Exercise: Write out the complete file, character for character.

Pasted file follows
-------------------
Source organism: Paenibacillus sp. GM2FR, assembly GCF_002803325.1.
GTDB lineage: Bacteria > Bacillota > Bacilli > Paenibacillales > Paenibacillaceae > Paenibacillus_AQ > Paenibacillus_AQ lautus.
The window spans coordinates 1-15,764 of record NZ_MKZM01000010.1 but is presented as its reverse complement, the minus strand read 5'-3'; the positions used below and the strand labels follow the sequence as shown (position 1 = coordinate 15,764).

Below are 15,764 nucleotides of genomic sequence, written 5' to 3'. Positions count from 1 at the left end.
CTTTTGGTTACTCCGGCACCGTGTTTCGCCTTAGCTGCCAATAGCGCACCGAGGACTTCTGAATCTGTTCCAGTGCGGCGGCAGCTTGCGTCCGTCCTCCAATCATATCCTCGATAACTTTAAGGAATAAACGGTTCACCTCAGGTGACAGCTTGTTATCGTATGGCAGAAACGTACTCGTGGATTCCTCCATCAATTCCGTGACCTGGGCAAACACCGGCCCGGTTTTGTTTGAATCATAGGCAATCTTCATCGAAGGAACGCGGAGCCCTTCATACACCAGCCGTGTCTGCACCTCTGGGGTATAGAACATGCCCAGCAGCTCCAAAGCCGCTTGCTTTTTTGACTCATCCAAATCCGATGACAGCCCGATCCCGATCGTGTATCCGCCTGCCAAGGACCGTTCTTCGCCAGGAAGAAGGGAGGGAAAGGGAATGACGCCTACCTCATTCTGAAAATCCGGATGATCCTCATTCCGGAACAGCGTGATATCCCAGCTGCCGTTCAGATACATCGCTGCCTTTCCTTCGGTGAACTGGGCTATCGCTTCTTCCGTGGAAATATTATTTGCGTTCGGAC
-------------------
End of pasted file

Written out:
Source organism: Paenibacillus sp. GM2FR, assembly GCF_002803325.1.
GTDB lineage: Bacteria > Bacillota > Bacilli > Paenibacillales > Paenibacillaceae > Paenibacillus_AQ > Paenibacillus_AQ lautus.
The window spans coordinates 1-15,764 of record NZ_MKZM01000010.1 but is presented as its reverse complement, the minus strand read 5'-3'; the positions used below and the strand labels follow the sequence as shown (position 1 = coordinate 15,764).

Below are 15,764 nucleotides of genomic sequence, written 5' to 3'. Positions count from 1 at the left end.
CTTTTGGTTACTCCGGCACCGTGTTTCGCCTTAGCTGCCAATAGCGCACCGAGGACTTCTGAATCTGTTCCAGTGCGGCGGCAGCTTGCGTCCGTCCTCCAATCATATCCTCGATAACTTTAAGGAATAAACGGTTCACCTCAGGTGACAGCTTGTTATCGTATGGCAGAAACGTACTCGTGGATTCCTCCATCAATTCCGTGACCTGGGCAAACACCGGCCCGGTTTTGTTTGAATCATAGGCAATCTTCATCGAAGGAACGCGGAGCCCTTCATACACCAGCCGTGTCTGCACCTCTGGGGTATAGAACATGCCCAGCAGCTCCAAAGCCGCTTGCTTTTTTGACTCATCCAAATCCGATGACAGCCCGATCCCGATCGTGTATCCGCCTGCCAAGGACCGTTCTTCGCCAGGAAGAAGGGAGGGAAAGGGAATGACGCCTACCTCATTCTGAAAATCCGGATGATCCTCATTCCGGAACAGCGTGATATCCCAGCTGCCGTTCAGATACATCGCTGCCTTTCCTTCGGTGAACTGGGCTATCGCTTCTTCCGTGGAAATATTATTTGCGTTCGGAC